• Small Industries Development Bank of India (SIDBI)
  • Loans are also available at low rates from certain banks like SBI.

Who can apply

Small-scale businesses that find it challenging to afford traditional funding due to high interest, high collateral requirement or low credit rating can apply.

  • Subsidised loans


Subsidised loans are those under which the government offers a subsidy for loan repayment to small businesses. Subsidised loans are issued primarily by private lenders, banks and NBFCs. These loans are sanctioned under government initiatives to boost MSMEs, and the schemes vary in terms of eligibility, subsidy amount and purpose for which it is issued.

Primary lenders

These loans are sourced for lenders in the open market.


  • Under the subsidised loan scheme, the borrower applies for a loan with the lender and has to submit an application for a subsidy to the government.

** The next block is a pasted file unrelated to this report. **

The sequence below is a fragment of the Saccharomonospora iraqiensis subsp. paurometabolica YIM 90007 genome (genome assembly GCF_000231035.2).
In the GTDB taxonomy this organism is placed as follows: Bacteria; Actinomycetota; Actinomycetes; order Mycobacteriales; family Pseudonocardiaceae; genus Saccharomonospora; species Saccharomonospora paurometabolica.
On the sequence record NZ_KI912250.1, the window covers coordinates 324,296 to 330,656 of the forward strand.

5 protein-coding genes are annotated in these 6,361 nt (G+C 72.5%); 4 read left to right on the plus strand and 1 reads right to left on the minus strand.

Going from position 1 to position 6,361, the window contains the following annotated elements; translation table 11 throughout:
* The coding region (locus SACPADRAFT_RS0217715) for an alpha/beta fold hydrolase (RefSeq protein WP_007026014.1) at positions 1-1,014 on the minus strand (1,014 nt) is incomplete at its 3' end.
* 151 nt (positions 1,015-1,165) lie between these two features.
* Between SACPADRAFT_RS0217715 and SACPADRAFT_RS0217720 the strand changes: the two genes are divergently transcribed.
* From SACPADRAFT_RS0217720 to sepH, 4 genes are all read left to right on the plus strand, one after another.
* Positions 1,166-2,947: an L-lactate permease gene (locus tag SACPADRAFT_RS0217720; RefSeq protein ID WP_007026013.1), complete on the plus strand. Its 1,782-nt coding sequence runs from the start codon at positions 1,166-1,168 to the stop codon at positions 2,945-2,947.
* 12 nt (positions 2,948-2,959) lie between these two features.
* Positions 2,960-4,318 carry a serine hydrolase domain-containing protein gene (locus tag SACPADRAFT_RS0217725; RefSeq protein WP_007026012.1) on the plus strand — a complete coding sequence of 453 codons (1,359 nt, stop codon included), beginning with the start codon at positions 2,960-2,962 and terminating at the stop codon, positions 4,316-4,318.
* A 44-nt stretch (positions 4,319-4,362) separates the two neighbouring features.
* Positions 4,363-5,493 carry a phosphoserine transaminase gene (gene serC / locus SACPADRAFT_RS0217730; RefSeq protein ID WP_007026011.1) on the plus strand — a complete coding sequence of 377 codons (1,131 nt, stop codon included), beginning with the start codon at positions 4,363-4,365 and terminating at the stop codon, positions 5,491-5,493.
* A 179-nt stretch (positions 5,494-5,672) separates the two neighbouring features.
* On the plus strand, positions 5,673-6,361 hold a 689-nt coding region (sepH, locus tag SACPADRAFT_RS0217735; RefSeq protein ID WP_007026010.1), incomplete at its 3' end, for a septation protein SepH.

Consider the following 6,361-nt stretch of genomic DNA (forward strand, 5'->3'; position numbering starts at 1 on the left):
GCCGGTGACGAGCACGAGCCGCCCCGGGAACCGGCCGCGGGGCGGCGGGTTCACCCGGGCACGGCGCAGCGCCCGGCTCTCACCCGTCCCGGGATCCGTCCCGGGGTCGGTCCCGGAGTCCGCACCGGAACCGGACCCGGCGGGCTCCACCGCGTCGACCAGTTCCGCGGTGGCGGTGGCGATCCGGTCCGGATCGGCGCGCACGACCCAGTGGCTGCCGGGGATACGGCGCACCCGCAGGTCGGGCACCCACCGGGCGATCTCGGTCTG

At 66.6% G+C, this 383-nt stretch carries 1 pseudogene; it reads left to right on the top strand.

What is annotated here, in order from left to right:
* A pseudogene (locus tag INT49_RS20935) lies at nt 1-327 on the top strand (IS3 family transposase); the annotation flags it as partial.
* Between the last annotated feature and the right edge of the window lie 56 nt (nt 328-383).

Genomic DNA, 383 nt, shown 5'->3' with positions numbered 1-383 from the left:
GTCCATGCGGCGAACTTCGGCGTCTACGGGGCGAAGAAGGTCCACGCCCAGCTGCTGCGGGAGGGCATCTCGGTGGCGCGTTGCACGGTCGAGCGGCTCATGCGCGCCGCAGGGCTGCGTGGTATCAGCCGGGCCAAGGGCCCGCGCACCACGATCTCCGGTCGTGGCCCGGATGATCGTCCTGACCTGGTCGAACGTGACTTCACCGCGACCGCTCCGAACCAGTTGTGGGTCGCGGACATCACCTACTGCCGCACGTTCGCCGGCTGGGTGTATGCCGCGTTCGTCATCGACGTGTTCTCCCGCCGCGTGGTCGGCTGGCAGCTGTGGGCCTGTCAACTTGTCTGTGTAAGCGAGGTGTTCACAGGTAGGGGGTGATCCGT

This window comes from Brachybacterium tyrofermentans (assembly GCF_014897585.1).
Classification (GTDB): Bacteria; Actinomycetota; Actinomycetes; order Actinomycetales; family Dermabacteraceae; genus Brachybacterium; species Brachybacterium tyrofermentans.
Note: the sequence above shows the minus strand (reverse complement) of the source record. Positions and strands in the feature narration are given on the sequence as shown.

• The government grants a loan based on the scheme. The amount of subsidy will be defined as per the scheme and the agreement between the three parties. Subsidy here means the percentage of interest or loan amount to be repaid by the government.

Who can apply

Subsidised loans are prominently applied by start-ups who face challenges in meeting their business funding and are unable to repay their loan amounts.

Producing Rs 20 lakh crore of goods and services annually, MSMEs contribute as much as 40% to India’s GDP. Loans are major drivers to accelerate their pace, which is promoted by both public sector and private lenders.

FinanSME is a one-stop destination that aids MSMEs in sourcing low-cost credit for businesses and helps them in their financial decision-making. Contact FinanSME for a consultation now.

About the Author
Finansme | 34 Articles

We believe there is a need for easing the operating environment for the Micro, Small And Medium Enterprises sector. Access to finance, redefining investment limits, could transform MSMEs into a hotbed of entrepreneurial activity.